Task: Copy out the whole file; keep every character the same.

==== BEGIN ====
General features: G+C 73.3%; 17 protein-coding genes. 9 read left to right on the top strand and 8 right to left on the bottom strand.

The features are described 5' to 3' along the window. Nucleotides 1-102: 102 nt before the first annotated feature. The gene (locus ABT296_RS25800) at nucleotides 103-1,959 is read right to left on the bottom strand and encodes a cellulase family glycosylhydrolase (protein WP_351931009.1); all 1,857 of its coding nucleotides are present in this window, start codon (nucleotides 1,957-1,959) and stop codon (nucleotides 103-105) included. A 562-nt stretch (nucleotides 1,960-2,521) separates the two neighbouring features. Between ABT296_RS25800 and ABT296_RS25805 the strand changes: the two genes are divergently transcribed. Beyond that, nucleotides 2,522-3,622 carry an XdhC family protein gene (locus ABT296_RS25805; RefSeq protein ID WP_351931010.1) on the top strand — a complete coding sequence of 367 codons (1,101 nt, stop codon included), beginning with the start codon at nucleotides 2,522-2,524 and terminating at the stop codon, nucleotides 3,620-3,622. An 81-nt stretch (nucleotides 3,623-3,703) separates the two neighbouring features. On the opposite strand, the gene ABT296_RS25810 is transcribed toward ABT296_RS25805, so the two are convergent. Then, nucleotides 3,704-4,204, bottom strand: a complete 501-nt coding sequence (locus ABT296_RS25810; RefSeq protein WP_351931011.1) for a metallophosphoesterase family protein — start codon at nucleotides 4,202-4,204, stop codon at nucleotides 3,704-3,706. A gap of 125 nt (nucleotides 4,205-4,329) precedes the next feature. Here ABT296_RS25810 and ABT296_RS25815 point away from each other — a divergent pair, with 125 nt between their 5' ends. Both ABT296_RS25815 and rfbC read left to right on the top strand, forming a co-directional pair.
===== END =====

General features: G+C 73.3%; 17 protein-coding genes. 9 read left to right on the top strand and 8 right to left on the bottom strand.

The features are described 5' to 3' along the window. Nucleotides 1-102: 102 nt before the first annotated feature. The gene (locus ABT296_RS25800) at nucleotides 103-1,959 is read right to left on the bottom strand and encodes a cellulase family glycosylhydrolase (protein WP_351931009.1); all 1,857 of its coding nucleotides are present in this window, start codon (nucleotides 1,957-1,959) and stop codon (nucleotides 103-105) included. A 562-nt stretch (nucleotides 1,960-2,521) separates the two neighbouring features. Between ABT296_RS25800 and ABT296_RS25805 the strand changes: the two genes are divergently transcribed. Beyond that, nucleotides 2,522-3,622 carry an XdhC family protein gene (locus ABT296_RS25805; RefSeq protein ID WP_351931010.1) on the top strand — a complete coding sequence of 367 codons (1,101 nt, stop codon included), beginning with the start codon at nucleotides 2,522-2,524 and terminating at the stop codon, nucleotides 3,620-3,622. An 81-nt stretch (nucleotides 3,623-3,703) separates the two neighbouring features. On the opposite strand, the gene ABT296_RS25810 is transcribed toward ABT296_RS25805, so the two are convergent. Then, nucleotides 3,704-4,204, bottom strand: a complete 501-nt coding sequence (locus ABT296_RS25810; RefSeq protein WP_351931011.1) for a metallophosphoesterase family protein — start codon at nucleotides 4,202-4,204, stop codon at nucleotides 3,704-3,706. A gap of 125 nt (nucleotides 4,205-4,329) precedes the next feature. Here ABT296_RS25810 and ABT296_RS25815 point away from each other — a divergent pair, with 125 nt between their 5' ends. Both ABT296_RS25815 and rfbC read left to right on the top strand, forming a co-directional pair.